In 13 midterm elections between 1950 and 2006 for which Gallup estimated the preferences of likely voters, the correlation between the Republican margin among likely voters in the final pre-election poll and the actual Republican margin in the national popular vote is an impressive 94%. Moreover, the average difference between the predicted Republican vote margin and the actual Republican vote margin in these 13 elections is only 2 percentage points.

Based on some regression analysis conducted by Larry Sabato, we can estimate the number of seats Republicans would be expected to win in the 2010 midterm election depending on the results of Gallup’s final likely voter poll. In order to win a majority of seats in the House, Republicans will need a lead of 2-3 percentage points in Gallup’s final likely voter poll. Hence, the predicted Republican Seats in 112th House would be:

Gallup chart: Source: Gallup Poll and data compiled by Larry Sabato

That said, Rasmussen is more accurate according to comparing their pre-polls in 2008 to the actuals: The following list ranks the 23 organizations by the accuracy of their final, national pre-election polls (as reported on

1. Rasmussen (11/1-3)**
1. Pew (10/29-11/1)**
2. YouGov/Polimetrix (10/18-11/1)
3. Harris Interactive (10/20-27)
4. GWU (Lake/Tarrance) (11/2-3)*
5. Diageo/Hotline (10/31-11/2)*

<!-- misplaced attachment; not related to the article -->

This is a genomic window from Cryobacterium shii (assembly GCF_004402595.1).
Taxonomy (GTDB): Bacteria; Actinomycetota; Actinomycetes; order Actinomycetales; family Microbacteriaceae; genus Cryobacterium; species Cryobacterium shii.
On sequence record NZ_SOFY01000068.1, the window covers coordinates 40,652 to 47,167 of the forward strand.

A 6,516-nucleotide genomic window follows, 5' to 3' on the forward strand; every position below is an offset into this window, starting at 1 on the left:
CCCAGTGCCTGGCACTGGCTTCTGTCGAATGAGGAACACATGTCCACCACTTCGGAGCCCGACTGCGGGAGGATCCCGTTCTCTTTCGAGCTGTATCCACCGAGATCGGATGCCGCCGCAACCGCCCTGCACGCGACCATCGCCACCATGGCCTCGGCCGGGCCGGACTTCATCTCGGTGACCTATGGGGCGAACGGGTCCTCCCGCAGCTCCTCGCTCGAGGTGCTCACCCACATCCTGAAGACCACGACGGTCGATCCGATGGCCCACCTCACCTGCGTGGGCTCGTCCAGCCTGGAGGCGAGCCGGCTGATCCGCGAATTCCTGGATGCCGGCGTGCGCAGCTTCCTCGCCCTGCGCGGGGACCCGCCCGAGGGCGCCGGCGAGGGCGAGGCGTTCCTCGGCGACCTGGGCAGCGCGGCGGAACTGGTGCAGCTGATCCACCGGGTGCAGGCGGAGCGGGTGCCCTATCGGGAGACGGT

5. ARG (10/25-27)*
6. CNN (10/30-11/1)
6. Ipsos/McClatchy (10/30-11/1)
7. (D)/Research 2000 (11/1-3)
8. AP/Yahoo/KN (10/17-27)
9. Democracy Corps (D) (10/30-11/2)
10. FOX (11/1-2)
11. Economist/YouGov (10/25-27)
12. IBD/TIPP (11/1-3)
13. NBC/WSJ (11/1-2)
14. ABC/Post (10/30-11/2)
15. Marist College (11/3)
16. CBS (10/31-11/2)
17. Gallup (10/31-11/2)
18. Reuters/ C-SPAN/ Zogby (10/31-11/3)
19. CBS/Times (10/25-29)
20. Newsweek (10/22-23)

The relative polling accuracy of Rasmussen.

But, Rasmussen’s numbers have been petty volatile recently. In fact, Rass’s poll has oscillated rather regularly for the last 8 months, (due to algorithm changes) although this is the biggest dip so far. Just last week, Rasmussen had 0bozo approve/disapprove at +1 one day (September 28th), yet the very next day (Sept 29th), 0bozo’s approve/disapprove was back to -6, a swing of -7!

I saw this happen in the Washington Post and Rasmussen polls in the VA governors race last year also. McDonnell had a double-digit lead over Deeds after the convention and primaries. This closed to about 4% then went back up to 9% the week before the election. McDonnell won by 23%.

Let’s also not forget that Rasmussen underestimated the Scott Brown’s surge by at least 3 or 4 points. Do that in this case (also think about the MoE) and you have 48 – 39 or 49 – 38. And consider this: On the same day, it’s also hard to imagine that 10% of those polled by Rasmussen changed their minds about Obamacare (around 60% down to 50%) in just two weeks.

Some observations